The Star Wars nativity story

Every epic story needs a central character and he has to come from somewhere.

So the key moment in the cosmos of mythmaker George Lucas is when Jedi Master Qui-Gon Jinn asks Shmi Skywalker to identify the father of her mysterious young son, Anakin, who will someday become the evil Darth Vader.

"There is no father," she replies, in Terry Brooks' novel "Star Wars: Episode I, The Phantom Menace," which is based on the screenplay by Lucas.

"I carried him, I gave birth to him. I raised him. I can't tell you any more than that."

It seems the slave boy was "conceived not by human contact, but by the essence of all life, by the connectors to the Force itself, the midi-chlorians," a form of life living in the blood. "Comprising collective consciousness and intelligence, the midi- chlorians formed the link between everything living and the Force," explains the novel.

This leads to the final details in this nativity story. The priestly Jedi have long pondered an ancient prophecy that "a chosen one would appear, imbued with an abundance of midi- chlorians, a being strong with the Force and destined to alter it forever." The chosen one would "bring balance to the Force" -- balance between the darkness and the light.

Once upon a time, Star Wars raised one big question for parents and clergy: Is the Force the same thing as God? Now, the first chapter of the saga that many scholars believe has shaped a generation is raising more questions, even if Lucas scoffs at believers who dissect his work.

Why use the title "chosen one"? Was this a miraculous conception? Is Qui-Gon a John the Baptist figure? Perhaps Anakin Skywalker is the Moses who will liberate his people? If the Force is God, and the midi-chlorians help channel the Force, then what are the midi-chlorians? Did Lucas shred the Holy Spirit and then inject the results into his characters' blood streams?

"When you look at literature you find myths and messiahs and saviors everywhere. That's fair and everybody does that," said Alex Wainer, a Milligan College colleague of mine whose doctoral work focused on mythic archetypes in popular culture, including Star Wars. "The problem isn't that Lucas is creating a heroic myth and using religious symbolism. But he has taken all of the religions, put them in a blender and hit the button."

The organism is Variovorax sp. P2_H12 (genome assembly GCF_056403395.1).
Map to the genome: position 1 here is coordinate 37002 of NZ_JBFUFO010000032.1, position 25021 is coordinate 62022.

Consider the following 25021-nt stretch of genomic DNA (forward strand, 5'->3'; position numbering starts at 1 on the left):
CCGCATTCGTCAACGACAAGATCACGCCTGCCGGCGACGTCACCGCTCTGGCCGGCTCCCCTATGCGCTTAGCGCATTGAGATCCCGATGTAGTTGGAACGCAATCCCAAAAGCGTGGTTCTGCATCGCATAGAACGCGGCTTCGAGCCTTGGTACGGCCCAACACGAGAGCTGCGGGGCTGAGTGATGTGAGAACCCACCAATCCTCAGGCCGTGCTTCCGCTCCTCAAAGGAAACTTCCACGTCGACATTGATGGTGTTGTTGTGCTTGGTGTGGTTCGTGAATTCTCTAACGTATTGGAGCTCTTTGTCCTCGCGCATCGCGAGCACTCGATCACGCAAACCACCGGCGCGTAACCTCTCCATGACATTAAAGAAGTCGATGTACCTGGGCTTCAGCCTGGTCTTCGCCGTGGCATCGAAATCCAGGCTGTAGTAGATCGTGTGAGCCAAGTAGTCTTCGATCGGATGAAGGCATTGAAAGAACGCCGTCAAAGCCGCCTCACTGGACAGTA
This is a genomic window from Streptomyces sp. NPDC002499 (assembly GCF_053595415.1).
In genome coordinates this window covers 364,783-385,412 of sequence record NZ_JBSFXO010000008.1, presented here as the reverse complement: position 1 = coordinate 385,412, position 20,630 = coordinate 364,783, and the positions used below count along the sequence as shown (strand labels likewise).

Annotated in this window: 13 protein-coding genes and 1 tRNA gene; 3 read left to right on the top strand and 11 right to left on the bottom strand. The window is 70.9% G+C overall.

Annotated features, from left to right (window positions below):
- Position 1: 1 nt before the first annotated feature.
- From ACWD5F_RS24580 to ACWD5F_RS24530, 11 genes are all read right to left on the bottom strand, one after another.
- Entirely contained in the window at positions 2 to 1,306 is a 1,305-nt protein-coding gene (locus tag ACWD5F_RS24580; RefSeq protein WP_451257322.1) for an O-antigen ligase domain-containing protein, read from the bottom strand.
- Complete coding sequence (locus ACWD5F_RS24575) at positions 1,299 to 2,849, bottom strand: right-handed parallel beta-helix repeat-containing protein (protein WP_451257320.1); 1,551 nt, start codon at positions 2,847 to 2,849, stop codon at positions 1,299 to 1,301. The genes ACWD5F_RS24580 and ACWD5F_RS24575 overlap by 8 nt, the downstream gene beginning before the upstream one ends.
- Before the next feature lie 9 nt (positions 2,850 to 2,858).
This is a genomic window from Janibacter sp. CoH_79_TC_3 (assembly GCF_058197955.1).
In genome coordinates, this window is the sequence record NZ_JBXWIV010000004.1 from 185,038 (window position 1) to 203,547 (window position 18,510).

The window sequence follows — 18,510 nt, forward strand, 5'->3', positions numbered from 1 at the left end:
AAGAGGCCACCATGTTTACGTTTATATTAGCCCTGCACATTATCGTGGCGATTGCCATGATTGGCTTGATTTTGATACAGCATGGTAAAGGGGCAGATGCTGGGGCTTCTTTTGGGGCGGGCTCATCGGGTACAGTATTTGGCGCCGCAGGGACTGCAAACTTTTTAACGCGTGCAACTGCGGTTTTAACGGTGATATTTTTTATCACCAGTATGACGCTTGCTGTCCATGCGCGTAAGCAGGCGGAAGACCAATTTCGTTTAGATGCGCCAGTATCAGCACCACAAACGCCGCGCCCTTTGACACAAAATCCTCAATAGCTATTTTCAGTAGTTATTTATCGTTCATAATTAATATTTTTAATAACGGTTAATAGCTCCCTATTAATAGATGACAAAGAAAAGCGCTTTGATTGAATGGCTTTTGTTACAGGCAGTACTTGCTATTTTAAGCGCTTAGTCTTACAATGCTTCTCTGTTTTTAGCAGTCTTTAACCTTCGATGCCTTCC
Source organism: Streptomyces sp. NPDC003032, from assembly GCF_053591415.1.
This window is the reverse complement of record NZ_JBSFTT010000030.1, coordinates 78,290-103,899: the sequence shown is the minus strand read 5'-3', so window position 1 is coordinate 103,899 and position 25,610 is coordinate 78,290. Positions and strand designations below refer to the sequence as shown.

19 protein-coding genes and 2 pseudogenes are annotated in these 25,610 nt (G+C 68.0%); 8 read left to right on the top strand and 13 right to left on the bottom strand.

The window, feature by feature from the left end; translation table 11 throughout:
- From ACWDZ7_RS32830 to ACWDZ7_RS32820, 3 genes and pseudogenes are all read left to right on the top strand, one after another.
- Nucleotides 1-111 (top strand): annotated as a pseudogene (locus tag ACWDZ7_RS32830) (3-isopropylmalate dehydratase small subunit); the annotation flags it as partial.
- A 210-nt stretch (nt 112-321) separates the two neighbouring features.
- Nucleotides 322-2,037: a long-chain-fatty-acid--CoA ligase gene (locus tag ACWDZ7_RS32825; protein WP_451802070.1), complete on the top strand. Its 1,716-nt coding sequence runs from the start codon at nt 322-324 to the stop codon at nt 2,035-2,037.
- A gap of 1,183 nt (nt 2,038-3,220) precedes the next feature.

While many critics will say that the gospel according to Lucas is too vague, the problem for many traditional believers will be that his story has become too detailed. The use of the virgin birth motif, and the title "chosen one," may even cut through the entertainment fog that envelopes most consumers when they enter a movie theater.

"Lucas is getting so specific that his work is losing its metaphor quality," said Wainer. "He isn't just using an occasional religious theme. He is creating a whole religious system and the more questions he raises, the more he's going to have to answer. He's on the verge of de-mystifying his own myth and he may end up killing the whole thing. It's like he's trying too hard."

For years, Lucas has said that his goal is to create a framework in which children can learn about good and evil, right and wrong. However, he also is painting a picture inside this frame. While he clearly believes that children need moral guidance, he also urges them to follow their emotions, not religious dogmas.

As Qui-Gon tells the young Skywalker: "Concentrate on the moment. Feel, don't think."

"I see Star Wars as taking all the issues that religion represents and trying to distill them down into a more modern and easily accessible construct -- that there is a greater mystery out there," Lucas told Bill Moyers, in a recent Time interview. "I remember when I was 10 years old, I asked my mother, 'If there's only one God, why are there so many religions?' I've been pondering that question ever since, and the conclusion I've come to is that all the religions are true. Religion is basically a container for faith."